Tragedy and Comedy Collide in This Story That Will Change the Way You View Mental Illness
Adam Cayton-Holland shares what it was like to tell his late sister's story while writing a memoir about his own.By Kyle SouzaOct 10, 2018 3:37 PM
When I sat down to start Adam Cayton-Holland's tragi-comic memoir, Tragedy + Time, I'm not sure I really knew what I was getting myself into, but the second I finished the last word of the story by this comedian/actor I knew that it would be a book I would never forget.
It may be taboo to talk about how nice it was to read a book that spoke to my "struggle," since I grew up a privileged, suburban white male. But I am who I am and my family, like Adam's, has dealt with issues of mental health and the heartbreak that comes with it. I laughed and cried often during this listen, and Tragedy + Time does something I have not seen in a while: it turns the severity of discussing mental illness on its head in a beautifully comedic way (maybe unsurprisingly since Adam has been on several Comics to Watch lists), while still honoring the grief of horrible loss.
As we close out Mental Illness Awareness Week, please check out my conversation with Adam, who is also the writer, creator, and star of Those Who Can't on TruTV, about his debut work, his life and career, and what it was like to tell his late sister Lydia's story while writing a memoir about his own.
This interview has been edited for clarity.
Kyle Souza: Well, thanks for taking the time out to do the interview. I read the book and really just fell in love with the story. Similar to the book, just personally I've dealt with suicide in my family and depression and mental health issues myself and with some of my loved ones as well. I think talking about depression and mental illness is not something that's necessarily ... It's kind of taboo I think.
Adam Cayton-Holland: Yeah, yeah. Well, you know and I'm sorry you can relate, but yeah, I feel like it is important to discuss.
KS: Absolutely. That's just one of the things that I loved the most about the book, was I think it flips the idea of talking about mental illness from the perspective of it doesn't matter race, religion, socioeconomic status. There's no good or bad time to talk about it. You just have to.
ACH: Yeah, well put.
KS: Thank you for writing the book. It definitely spoke to me, and I hope it speaks to a lot of people out there who can make those connections and have those conversations within their families.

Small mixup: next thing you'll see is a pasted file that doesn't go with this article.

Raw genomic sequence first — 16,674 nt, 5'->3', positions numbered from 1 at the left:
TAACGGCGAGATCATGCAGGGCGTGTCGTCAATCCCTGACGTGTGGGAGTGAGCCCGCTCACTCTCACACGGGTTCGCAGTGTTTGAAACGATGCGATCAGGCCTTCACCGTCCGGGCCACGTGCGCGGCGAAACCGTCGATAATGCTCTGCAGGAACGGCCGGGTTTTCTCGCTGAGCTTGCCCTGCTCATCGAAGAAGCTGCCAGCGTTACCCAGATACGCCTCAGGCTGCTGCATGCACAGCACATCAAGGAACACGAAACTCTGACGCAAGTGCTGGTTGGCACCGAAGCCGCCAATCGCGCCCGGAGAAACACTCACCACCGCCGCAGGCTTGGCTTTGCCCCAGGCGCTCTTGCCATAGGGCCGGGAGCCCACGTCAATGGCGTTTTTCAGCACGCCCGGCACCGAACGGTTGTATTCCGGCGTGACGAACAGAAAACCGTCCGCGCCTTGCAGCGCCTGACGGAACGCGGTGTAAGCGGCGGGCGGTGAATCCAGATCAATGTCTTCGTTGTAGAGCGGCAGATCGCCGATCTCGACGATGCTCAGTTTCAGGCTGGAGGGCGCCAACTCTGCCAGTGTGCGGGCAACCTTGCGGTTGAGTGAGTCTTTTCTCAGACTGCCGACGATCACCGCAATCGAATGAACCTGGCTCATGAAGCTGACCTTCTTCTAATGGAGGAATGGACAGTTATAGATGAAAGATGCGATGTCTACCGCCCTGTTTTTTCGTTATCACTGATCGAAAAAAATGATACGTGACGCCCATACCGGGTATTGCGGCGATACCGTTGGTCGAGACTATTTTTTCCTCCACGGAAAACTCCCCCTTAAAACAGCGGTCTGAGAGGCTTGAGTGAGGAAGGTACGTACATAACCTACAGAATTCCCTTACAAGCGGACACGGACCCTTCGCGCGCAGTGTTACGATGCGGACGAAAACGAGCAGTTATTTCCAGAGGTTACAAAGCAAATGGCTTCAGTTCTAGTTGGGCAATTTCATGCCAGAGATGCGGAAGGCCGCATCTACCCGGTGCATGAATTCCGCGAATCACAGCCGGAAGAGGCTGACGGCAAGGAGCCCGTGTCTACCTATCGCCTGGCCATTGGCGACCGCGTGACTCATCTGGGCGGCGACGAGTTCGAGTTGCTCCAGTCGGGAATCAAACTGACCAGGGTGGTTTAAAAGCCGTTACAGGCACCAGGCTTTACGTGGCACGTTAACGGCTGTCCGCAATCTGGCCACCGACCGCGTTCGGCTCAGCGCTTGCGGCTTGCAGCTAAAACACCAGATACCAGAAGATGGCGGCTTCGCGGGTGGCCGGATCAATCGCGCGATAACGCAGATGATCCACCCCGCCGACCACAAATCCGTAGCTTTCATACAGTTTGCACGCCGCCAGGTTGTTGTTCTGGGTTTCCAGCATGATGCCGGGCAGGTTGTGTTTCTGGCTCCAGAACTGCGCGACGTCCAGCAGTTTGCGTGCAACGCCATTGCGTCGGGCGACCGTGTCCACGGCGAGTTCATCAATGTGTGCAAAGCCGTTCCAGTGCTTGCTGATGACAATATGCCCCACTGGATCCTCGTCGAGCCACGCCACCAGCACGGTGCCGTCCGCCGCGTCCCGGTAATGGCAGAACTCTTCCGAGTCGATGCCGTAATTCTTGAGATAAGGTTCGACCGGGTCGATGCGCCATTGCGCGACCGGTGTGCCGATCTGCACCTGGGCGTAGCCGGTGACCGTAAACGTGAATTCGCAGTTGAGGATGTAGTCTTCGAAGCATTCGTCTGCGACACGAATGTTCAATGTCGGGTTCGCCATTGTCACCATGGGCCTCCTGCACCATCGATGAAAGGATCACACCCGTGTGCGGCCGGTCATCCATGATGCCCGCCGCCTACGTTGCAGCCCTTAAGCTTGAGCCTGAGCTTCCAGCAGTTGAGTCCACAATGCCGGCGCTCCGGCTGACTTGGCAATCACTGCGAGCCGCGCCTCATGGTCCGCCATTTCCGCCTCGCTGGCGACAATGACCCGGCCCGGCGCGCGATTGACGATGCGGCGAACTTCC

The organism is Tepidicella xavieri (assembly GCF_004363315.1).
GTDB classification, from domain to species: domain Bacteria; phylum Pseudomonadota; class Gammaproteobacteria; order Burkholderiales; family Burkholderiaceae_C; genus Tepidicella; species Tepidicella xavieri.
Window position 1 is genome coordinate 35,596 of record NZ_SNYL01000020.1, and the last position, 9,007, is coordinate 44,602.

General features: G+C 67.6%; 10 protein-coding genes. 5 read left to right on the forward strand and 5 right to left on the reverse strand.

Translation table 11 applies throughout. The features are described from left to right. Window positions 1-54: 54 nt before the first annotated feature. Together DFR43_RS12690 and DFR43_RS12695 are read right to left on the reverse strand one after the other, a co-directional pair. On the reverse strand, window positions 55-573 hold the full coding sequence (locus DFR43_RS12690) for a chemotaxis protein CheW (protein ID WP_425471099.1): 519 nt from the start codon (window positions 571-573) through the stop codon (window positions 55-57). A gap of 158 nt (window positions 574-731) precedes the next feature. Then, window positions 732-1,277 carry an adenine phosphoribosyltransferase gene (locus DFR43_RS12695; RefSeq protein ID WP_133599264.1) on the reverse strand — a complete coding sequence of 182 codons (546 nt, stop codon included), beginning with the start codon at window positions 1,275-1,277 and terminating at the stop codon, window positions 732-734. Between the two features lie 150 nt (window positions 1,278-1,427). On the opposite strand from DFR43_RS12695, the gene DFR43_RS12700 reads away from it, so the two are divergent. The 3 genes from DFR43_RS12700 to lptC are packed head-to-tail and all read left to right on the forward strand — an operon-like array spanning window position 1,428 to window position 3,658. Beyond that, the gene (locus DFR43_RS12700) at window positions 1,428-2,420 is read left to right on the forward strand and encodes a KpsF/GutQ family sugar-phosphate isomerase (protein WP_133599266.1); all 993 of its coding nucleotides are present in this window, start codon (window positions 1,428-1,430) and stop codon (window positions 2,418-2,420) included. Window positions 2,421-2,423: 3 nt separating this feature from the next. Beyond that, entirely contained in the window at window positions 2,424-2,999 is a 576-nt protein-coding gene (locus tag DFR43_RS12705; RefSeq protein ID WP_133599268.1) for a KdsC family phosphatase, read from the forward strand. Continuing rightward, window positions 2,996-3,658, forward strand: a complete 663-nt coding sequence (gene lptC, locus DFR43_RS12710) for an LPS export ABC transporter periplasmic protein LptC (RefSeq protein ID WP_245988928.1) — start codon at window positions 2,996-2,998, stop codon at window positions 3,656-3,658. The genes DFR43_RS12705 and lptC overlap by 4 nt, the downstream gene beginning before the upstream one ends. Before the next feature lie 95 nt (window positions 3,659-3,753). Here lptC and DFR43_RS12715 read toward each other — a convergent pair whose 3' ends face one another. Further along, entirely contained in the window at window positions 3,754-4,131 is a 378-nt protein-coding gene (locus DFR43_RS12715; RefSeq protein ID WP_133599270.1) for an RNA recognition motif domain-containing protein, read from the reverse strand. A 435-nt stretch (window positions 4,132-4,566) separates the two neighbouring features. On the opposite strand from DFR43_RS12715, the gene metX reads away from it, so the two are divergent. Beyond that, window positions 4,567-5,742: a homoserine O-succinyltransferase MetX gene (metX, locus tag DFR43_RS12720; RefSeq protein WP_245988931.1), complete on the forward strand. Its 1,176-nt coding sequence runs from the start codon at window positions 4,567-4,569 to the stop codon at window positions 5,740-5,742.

ACH: Yeah, well sure. Thanks for saying that.
KS: So, you've pretty much almost always been a writer. You started out as a writer before you were in comedy, if I did my research well.
ACH: That's right.
KS: How does it feel to not only have a book published, I mean obviously I'm sure you wish it was under better circumstances, but how does it feel to have a book published and have such a positive reception? So many big names have spoken out about the book.
ACH: Yeah, I really wish I didn't have this story to tell, but I'm honored to tell it. As someone who's wanted to be a writer their whole life, this is amazing to have a book out there that's being well-received. I'm able to compartmentalize the grief and the hurt of this book. Honestly, I think I turned this book into somewhat of a tribute to Lydia, an honest look at a family, and a love letter to that family. It's great. I'm enjoying every part of it.
KS: Well you should because it's really well-done. This is a memoir, but it's a different memoir because so much of it relies on telling someone else's story as well. How did you manage the responsibility of telling Lydia's story in the right way?
ACH: That was my number one concern is to do my little sister justice because it's such a big task. She's gone, and so she can't do it for herself. So, I'd be mortified if I did even a B+ job of telling her story. I really love that girl and think she's so interesting and unique and special that I wanted to properly memorialize her, I guess, but I definitely felt that concern and burden. I'm really eager that, you know my family feels like it's a true portrayal of Lydia and that is the highest praise I can get. I wanted her to live on here in this book. I didn't want it to just be depression and grief and suicide. I wanted to also show how special she was. So, I was very keenly aware of that.
KS: I assume your family is comfortable about you publishing this. Was writing the book somewhat of a family ordeal, or did you get everything you needed to get out and then run it by them?
ACH: That's what I did. I mean, I asked a few questions here and there, but I gave it to them before I gave it to my editor. I was like, "If there's anything you want out of there, you just say it." The last thing I wanted to do was cause more hurt to my family where we'd been hurt, and I didn't want to do any more of that. But at the same time, I felt this burning urge to get this story out of me. My family's been really good about, with every member, allowing us each to mourn how we need to mourn. I don't think their first choice would be for me to go out there airing our most private pain in a public platform, but they understand on some level this is something I need to do to move past it, or even work through it as a writer and creative type. And they respect that.
ACH: So, it's hard. It's very hard. I'm sure my parents don't necessarily love seeing our photo everywhere and having this brought up when they can't control it, but they're supportive and they understand I wanted to do this, so I'm really grateful to have a strong enough family that will embrace that opportunity for me while also realizing it's a sad thing.
KS: Absolutely. I think in a pretty awesome way, you follow the family lineage there. Your dad is basically a Civil Rights' attorney and your mom was an investigative reporter, and what you do in this book--shedding a light on and making the conversation approachable about mental illness--follows in their footsteps.